Matter is anything that has mass and takes up space.

Anything around us and in the entire universe can be classified as either matter on energy.


"Physical Properties" refer to information about a substance that describe it and that helps us identify it.
"Characteristic Physical Properties" are physical properties that can be used to identify a substance because they never change. 

Example: The density of water is always 1.00 g/mL at room temperature.
This is a Characteristic Physical Property of water because we can use this data to distinguish water from other liquids that ay look like it.

 States of Matter


Solid State
 rubber, iron, ice, chalk

Particles of solids are held in place by strong electrostatic forces and are densely packed together. Particles of solids vibrate constantly due to their internal energy but they cannot move from one place to another.  Particles of solids possess only vibrational energy.




Liquid State:
alcohol, gasoline, oil, water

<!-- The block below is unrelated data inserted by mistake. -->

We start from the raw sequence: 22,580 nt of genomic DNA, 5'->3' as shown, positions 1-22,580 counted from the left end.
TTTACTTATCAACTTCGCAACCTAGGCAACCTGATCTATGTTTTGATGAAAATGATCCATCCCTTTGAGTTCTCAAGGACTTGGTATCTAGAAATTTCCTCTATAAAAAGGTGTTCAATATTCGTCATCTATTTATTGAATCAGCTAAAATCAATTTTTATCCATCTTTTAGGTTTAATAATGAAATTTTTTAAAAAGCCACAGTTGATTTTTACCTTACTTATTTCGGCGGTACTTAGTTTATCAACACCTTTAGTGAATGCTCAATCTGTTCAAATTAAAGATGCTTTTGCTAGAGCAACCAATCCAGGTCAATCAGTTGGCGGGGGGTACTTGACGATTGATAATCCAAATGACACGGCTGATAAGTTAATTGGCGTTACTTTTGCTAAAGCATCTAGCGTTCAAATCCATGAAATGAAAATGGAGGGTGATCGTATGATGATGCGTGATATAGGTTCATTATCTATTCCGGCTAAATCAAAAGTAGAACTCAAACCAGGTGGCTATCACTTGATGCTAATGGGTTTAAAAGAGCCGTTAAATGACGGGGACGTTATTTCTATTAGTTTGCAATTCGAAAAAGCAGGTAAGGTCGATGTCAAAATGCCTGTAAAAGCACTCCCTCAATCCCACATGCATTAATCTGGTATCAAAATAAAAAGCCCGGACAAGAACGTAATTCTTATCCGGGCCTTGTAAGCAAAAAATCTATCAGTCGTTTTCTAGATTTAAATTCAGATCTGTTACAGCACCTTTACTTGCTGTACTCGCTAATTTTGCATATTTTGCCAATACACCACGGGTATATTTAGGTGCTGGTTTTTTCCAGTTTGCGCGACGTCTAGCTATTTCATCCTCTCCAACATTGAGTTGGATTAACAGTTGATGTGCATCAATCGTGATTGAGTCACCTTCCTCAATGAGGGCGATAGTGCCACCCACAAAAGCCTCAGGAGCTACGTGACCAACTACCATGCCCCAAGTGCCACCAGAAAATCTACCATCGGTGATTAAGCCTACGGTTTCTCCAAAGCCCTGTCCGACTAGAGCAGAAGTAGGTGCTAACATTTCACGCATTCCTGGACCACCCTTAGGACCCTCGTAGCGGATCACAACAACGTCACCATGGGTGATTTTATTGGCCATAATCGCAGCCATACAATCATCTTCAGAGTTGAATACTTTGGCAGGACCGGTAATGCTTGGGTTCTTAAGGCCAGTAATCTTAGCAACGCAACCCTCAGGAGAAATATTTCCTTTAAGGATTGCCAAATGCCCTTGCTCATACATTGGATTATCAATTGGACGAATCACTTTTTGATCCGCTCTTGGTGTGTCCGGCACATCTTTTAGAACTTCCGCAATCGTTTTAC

Particles of liquids are kept together by forces of attraction that are weaker than those of solid particles.  Within the walls of the  container they can move from place to place bumping into the sides of the container and into other particles.  This type of energy is called translational    energy.  This energy gives a liquid  the ability to flow and be poured and to spread when a liquid is spilled.  Liquid particles also have vibrational energy.




Gaseous State:
Examples: air, natural gas, carbon dioxide, steam

Vapour State is the gas state of a substance normally a liquid or solid at room temperature.


Particles of gases are "more rarefied" than either liquids or solids.  This means that the forces of attraction that hold them together are very weak and that the spaces between them are much larger than the spaces between solid and liquid particles. Particles of gases can move  from  place to place within a container bumping against the walls of  the container and against other particles. They rotate and vibrate at the same time.  Particles of gases have rotational, translational and vibrational energy.  This explains why they can escape from a container very easily and they can put pressure on the side of the container (example a balloon or a tire).